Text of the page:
Black steatite, 32 mm x 19 mm. Early Sumerian Dynastic II Period c. 2700-2500 B.C. In a private collection.
An early steatite seal showing a god in a boat with a river scene of reeds and plants, birds or chevrons, star of divinity, three dots and an early inscription in a panel that is turned 90 degrees.The script is nearly pictographic, and the short, wide seal form is more characteristic of Jemdat Nasr than the Dynastic period. The engraving style is also in a Jemdat Nasr wheel-cut style. Perhaps this has a later, added inscription, or it could be a very early inscribed seal from late Dynastic I or early Dynastic II period.
Although the sun god Utu-Shamash, and other gods as well, was said to travel the heavens in his sacred boat, this naturalistic scene is more likely a legend of southern Sumeria where the land had more waterways. There are two prominent boat myths from this region, and the first is more likely the subject of this seal. Enki, the water god, was the patron god of Eridu, the southernmost Sumerian city and one of the most ancient. It is said in the Sumerian myth of the building of Enki’s temple in Eridu, the so called “sea-house”, that after its completion Enki journeyed by boat to Enlil’s temple in Nippur to obtain the blessing and approval of the king of the gods. The other famous boat myth of this region concerns the city of Ur and its patron god Nanna, the moon god. Enlil saw the maiden goddess Ninlil and lusted after her. She rebuffed his passsion, claiming innocent youth, so Nanna lured her to a boat on the Euphrates, where he raped her and conceived Nanna. Horrified at this breach of morality the other gods banished Enllil to the underworld for his crime, and we see that even the “King” of the gods is subject to law and morality. Both of these myths place the seal in southern Sumeria and hint that it is very early in date.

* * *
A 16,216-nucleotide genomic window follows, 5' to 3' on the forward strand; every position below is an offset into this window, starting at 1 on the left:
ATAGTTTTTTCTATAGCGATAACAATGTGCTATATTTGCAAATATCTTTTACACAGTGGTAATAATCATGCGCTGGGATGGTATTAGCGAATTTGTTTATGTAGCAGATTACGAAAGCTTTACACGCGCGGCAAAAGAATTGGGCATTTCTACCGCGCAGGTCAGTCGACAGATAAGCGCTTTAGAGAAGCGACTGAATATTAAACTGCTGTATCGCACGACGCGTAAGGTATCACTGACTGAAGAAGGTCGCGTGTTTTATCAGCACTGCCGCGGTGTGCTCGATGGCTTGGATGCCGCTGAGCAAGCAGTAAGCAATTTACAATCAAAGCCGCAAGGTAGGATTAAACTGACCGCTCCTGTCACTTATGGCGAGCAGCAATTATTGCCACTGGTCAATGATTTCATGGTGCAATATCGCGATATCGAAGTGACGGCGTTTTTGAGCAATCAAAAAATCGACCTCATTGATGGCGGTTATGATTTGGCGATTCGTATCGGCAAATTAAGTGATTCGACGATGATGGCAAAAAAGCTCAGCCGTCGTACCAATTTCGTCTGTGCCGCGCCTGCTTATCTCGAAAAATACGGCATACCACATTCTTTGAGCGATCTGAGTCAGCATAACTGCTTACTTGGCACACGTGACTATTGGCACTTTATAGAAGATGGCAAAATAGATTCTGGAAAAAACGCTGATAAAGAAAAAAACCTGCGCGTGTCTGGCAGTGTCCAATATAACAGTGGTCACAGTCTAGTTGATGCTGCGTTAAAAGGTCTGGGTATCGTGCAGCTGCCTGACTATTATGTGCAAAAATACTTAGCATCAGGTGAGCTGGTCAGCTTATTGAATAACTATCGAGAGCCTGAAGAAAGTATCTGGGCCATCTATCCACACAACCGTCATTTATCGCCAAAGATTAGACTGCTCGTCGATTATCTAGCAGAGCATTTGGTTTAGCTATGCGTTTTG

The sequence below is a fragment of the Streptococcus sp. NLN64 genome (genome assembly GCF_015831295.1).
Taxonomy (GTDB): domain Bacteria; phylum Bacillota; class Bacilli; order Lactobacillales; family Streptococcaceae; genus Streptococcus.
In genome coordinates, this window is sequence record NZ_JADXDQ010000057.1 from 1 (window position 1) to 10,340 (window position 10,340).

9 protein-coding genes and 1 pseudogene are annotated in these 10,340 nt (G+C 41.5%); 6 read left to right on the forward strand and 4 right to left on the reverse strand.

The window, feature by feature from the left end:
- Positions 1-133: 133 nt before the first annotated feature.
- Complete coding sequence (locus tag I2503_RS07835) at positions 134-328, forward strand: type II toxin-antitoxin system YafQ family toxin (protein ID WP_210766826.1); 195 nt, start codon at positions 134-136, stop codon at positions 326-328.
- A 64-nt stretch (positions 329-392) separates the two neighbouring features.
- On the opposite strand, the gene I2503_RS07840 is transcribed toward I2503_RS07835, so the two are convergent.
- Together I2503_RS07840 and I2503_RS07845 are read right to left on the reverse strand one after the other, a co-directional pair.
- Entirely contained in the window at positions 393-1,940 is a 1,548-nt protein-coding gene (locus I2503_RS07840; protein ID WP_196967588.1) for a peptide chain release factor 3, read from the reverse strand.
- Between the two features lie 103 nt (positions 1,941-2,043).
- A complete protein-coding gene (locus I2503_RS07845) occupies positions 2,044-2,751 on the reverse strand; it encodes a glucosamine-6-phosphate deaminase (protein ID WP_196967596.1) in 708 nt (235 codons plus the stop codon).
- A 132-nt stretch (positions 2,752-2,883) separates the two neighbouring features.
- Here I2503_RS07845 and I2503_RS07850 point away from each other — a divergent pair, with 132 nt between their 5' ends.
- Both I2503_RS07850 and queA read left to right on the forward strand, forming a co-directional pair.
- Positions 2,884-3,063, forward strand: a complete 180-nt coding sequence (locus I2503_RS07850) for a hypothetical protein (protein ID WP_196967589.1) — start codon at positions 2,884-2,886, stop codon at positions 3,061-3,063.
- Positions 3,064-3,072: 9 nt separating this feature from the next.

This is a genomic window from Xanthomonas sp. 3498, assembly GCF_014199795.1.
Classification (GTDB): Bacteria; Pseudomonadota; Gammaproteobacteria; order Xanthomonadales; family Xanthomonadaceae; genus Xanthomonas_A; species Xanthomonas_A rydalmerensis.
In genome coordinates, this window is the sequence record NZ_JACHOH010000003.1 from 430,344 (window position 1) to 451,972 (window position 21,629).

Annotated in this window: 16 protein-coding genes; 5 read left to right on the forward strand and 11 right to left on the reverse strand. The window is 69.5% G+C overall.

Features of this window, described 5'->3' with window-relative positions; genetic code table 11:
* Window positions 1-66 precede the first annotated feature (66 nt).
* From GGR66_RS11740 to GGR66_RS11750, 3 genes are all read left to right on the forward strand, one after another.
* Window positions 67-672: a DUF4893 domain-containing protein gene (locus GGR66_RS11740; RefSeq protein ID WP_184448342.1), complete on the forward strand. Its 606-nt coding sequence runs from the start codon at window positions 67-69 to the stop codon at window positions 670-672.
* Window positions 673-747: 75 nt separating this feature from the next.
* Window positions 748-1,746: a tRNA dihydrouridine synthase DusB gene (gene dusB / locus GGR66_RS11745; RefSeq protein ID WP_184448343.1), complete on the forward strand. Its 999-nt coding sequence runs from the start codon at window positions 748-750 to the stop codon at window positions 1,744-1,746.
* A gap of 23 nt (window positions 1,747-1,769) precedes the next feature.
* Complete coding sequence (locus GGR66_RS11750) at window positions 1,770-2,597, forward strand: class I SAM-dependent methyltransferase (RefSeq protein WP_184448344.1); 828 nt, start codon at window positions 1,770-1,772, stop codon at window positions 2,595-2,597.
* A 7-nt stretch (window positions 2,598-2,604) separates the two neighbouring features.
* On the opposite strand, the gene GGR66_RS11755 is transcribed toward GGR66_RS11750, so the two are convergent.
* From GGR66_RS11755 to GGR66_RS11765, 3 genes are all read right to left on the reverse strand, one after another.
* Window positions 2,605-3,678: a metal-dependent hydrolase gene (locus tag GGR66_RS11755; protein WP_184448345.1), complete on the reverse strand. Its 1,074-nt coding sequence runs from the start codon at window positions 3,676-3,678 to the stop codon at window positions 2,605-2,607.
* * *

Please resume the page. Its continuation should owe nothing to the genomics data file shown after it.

Multicolored black, rose and tan steatite, 20 mm x 25 mm. Sumerian Dynastic Period. In a private collection.
A magnificent large cylinder in a heavy black stone, deeply incised and heavily modeled as on typical Akkadian seals. It shows Utu-Shamash watering the animals of Dilmun under the orders of Enki, the water spouting in two streams from the sacred pot in his hands. There is a large bottom border of the flowing waters of the river between its banks.